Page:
• In both cases, teachers appeared to come out ahead, achieving gains they might not have won without a strike. In Oakland’s case, teachers earned a gradual salary increase of 11 percent  — more than double the 5 percent the district offered before the strike began — although most of the gains will only come in the 3rd year of the agreement. In the case of Los Angeles, on the salary front teachers got less than what they demanded initially, and settled for the 6 percent the district had already offered. But they did get commitments from the district to reduce class sizes and significantly increase support staff like counselors.
  • In both strikes, demands went beyond those more typical of labor strikes which tend to focus on wages and benefits. Those were on the table, but equally important were a range of other issues , including lowering class sizes, providing more counselors, psychologists, nurses and other support staff, limiting school closures in Oakland and creating community schools in Los Angeles.  Both contracts also included provisions tied to regulating charter schools.re
  • In both Oakland and Los Angeles there remains a great deal of uncertainty about how the districts will pay for what they agreed to. In Los Angeles, Debra Duardo, the county superintendent of schools, said that the district has yet to address a projected $500 million operating deficit in 2021-22, and that the bargaining agreement “continues to move the district to insolvency.” In Oakland, Najeeb Khoury, in his official fact-finding report issued before the strike, doubted that the district could afford anywhere near a 12 percent salary increase.  Chris Learned, the state trustee appointed to approve budget expenditures, also suggested before the strike that such an increase ran the risk of putting “the district in financial distress.”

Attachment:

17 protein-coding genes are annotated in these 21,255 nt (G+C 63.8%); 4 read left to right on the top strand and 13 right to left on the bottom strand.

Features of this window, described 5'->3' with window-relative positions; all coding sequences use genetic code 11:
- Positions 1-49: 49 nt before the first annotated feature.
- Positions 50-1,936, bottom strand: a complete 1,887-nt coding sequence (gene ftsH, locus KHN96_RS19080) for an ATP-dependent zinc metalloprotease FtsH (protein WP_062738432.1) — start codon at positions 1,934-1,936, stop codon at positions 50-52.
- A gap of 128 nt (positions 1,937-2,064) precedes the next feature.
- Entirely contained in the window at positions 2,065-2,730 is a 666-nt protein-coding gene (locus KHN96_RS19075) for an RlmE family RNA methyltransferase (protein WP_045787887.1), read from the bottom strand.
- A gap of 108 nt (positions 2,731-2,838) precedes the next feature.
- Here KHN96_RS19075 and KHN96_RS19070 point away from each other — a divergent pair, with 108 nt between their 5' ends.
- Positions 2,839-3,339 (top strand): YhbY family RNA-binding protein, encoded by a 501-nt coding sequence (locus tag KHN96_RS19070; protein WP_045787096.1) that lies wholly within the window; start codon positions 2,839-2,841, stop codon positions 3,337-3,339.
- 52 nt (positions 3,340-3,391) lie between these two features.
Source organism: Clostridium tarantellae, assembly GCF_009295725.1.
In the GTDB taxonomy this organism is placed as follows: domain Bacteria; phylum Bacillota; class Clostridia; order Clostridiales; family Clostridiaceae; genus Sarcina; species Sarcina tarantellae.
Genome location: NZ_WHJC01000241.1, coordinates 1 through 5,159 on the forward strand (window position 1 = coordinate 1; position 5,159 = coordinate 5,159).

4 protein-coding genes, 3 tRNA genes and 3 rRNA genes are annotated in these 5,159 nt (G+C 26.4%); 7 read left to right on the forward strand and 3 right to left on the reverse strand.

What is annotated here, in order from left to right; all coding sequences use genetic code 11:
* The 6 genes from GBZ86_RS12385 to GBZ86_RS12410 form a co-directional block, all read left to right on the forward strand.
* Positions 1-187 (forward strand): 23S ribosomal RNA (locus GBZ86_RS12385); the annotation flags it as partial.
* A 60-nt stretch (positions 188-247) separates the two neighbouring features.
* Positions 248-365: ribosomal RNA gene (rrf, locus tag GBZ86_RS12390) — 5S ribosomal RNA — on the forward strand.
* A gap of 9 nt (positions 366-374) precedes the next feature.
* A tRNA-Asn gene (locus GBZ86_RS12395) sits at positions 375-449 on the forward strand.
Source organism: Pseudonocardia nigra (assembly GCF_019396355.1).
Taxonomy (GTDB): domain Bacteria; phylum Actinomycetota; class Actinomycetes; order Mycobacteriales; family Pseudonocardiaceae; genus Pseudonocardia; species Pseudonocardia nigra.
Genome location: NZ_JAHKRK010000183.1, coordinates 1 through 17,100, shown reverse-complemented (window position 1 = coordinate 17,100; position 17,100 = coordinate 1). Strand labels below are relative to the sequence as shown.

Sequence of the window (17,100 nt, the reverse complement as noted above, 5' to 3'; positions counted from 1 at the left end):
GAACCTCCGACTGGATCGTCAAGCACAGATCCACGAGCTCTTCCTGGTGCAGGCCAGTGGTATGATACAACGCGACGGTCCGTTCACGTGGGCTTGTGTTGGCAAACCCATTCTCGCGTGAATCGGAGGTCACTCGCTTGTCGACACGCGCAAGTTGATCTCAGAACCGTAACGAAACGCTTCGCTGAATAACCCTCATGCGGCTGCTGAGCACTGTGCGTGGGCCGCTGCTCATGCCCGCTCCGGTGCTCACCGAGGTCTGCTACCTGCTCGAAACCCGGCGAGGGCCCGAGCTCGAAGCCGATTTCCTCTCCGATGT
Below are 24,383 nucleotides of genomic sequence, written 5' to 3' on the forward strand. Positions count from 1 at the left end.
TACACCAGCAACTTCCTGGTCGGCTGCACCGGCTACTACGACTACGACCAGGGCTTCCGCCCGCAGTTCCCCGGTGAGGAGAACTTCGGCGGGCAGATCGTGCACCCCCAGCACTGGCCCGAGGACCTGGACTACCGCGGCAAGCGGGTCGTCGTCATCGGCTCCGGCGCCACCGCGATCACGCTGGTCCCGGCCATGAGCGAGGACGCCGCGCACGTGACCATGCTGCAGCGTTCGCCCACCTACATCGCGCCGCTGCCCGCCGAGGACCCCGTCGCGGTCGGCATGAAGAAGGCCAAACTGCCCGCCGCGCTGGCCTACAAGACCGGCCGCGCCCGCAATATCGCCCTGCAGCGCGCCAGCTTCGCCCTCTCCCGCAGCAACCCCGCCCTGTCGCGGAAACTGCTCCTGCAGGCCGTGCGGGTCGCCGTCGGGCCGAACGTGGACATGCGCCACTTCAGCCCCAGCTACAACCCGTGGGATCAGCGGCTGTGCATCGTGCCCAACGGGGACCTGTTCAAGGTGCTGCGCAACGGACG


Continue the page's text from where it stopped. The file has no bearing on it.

• In both Oakland and Los Angeles, the strikes demonstrated deep public support for the teachers. It suggests that the days when teachers were held solely responsible for seemingly every shortcoming in the state’s public schools, along with the success or failure of their students, are over, at least for now.